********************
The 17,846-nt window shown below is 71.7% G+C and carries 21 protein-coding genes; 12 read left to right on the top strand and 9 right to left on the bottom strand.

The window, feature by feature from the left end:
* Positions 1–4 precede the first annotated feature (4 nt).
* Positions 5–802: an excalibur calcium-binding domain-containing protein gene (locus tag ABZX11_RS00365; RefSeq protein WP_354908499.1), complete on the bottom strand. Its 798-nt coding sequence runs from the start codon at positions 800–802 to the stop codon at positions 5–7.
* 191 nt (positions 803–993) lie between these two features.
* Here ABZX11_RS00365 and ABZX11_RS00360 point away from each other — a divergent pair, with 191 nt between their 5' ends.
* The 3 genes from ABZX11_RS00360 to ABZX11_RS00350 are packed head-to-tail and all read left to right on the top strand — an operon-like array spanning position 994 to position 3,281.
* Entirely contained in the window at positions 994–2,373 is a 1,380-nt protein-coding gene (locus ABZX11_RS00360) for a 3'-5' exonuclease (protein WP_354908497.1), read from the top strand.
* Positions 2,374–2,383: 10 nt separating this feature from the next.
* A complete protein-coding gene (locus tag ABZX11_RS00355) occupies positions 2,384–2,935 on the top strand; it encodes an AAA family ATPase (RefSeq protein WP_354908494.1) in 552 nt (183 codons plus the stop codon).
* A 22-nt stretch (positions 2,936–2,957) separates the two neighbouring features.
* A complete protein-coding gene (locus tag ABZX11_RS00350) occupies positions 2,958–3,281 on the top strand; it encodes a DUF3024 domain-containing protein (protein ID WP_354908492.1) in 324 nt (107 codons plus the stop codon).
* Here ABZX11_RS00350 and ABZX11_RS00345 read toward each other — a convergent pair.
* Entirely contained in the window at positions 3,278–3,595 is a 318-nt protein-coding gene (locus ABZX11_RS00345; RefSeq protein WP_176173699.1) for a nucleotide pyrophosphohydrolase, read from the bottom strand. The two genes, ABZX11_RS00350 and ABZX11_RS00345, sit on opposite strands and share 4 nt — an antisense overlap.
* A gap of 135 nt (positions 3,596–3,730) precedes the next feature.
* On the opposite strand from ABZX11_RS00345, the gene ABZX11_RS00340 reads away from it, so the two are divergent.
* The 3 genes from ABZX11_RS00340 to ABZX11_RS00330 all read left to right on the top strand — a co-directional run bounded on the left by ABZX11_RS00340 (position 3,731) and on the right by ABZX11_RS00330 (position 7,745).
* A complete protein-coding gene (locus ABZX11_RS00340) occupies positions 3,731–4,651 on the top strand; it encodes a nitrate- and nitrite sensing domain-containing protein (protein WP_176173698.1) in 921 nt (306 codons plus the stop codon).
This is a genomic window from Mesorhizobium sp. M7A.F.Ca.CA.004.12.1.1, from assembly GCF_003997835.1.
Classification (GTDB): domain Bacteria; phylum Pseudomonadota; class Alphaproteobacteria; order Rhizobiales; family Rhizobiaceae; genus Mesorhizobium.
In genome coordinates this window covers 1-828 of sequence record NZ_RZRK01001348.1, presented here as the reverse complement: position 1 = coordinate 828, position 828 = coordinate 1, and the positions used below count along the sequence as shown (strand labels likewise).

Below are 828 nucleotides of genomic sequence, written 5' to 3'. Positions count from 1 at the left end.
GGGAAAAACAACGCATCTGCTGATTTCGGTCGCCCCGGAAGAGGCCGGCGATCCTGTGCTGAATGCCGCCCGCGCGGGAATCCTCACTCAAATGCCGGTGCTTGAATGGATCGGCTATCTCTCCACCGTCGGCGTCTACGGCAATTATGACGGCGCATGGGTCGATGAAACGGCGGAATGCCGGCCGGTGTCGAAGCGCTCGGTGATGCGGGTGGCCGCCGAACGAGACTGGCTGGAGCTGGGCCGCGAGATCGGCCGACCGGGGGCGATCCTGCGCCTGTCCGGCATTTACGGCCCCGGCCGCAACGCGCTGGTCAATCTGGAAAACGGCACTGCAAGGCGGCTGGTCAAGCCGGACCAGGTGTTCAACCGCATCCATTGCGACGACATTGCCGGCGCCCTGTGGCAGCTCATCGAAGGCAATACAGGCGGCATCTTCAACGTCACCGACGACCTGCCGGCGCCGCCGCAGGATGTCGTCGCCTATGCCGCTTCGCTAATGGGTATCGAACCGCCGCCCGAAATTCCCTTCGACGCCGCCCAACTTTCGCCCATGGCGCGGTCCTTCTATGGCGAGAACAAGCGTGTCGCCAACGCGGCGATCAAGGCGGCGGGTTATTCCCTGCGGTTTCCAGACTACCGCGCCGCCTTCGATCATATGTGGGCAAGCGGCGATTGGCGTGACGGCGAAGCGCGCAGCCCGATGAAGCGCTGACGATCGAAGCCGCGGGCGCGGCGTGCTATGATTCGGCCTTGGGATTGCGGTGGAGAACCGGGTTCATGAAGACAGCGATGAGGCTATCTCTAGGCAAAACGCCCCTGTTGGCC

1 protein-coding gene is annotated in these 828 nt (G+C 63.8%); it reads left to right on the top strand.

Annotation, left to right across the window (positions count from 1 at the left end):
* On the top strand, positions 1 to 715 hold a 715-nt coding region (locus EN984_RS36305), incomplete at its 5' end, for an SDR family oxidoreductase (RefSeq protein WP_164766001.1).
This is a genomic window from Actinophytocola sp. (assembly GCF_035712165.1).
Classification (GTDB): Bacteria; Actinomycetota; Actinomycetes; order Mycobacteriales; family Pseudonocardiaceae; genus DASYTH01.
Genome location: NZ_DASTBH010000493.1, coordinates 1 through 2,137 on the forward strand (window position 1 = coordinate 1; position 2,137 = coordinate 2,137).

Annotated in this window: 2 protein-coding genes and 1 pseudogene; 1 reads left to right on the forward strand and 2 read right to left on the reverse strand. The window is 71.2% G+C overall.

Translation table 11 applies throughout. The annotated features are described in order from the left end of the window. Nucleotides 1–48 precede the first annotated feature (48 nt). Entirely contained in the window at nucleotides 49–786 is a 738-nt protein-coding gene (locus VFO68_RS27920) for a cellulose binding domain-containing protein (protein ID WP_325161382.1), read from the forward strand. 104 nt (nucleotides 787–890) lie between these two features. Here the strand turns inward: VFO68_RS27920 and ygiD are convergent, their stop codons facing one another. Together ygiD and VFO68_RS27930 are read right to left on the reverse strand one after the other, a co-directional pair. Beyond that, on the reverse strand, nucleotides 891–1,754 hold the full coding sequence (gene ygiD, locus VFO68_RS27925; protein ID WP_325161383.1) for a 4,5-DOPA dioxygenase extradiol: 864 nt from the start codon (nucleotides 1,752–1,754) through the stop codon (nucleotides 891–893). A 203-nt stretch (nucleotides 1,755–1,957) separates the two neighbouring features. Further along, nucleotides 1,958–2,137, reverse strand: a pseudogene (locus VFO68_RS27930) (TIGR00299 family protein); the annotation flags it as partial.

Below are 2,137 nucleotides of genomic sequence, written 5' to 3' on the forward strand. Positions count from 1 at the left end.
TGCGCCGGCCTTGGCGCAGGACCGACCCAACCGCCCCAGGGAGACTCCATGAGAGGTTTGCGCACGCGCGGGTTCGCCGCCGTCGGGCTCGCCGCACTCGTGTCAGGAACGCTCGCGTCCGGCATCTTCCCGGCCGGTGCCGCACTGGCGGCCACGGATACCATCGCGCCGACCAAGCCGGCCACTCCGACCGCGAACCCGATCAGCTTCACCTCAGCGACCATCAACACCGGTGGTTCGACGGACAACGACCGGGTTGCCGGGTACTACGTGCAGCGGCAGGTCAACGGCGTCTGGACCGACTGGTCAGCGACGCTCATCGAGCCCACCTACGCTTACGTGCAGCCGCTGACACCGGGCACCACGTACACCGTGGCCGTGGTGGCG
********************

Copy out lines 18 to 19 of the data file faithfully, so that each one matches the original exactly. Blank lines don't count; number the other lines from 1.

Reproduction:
* A complete protein-coding gene (locus ABZX11_RS00340) occupies positions 3,731–4,651 on the top strand; it encodes a nitrate- and nitrite sensing domain-containing protein (protein WP_176173698.1) in 921 nt (306 codons plus the stop codon).
This is a genomic window from Mesorhizobium sp. M7A.F.Ca.CA.004.12.1.1, from assembly GCF_003997835.1.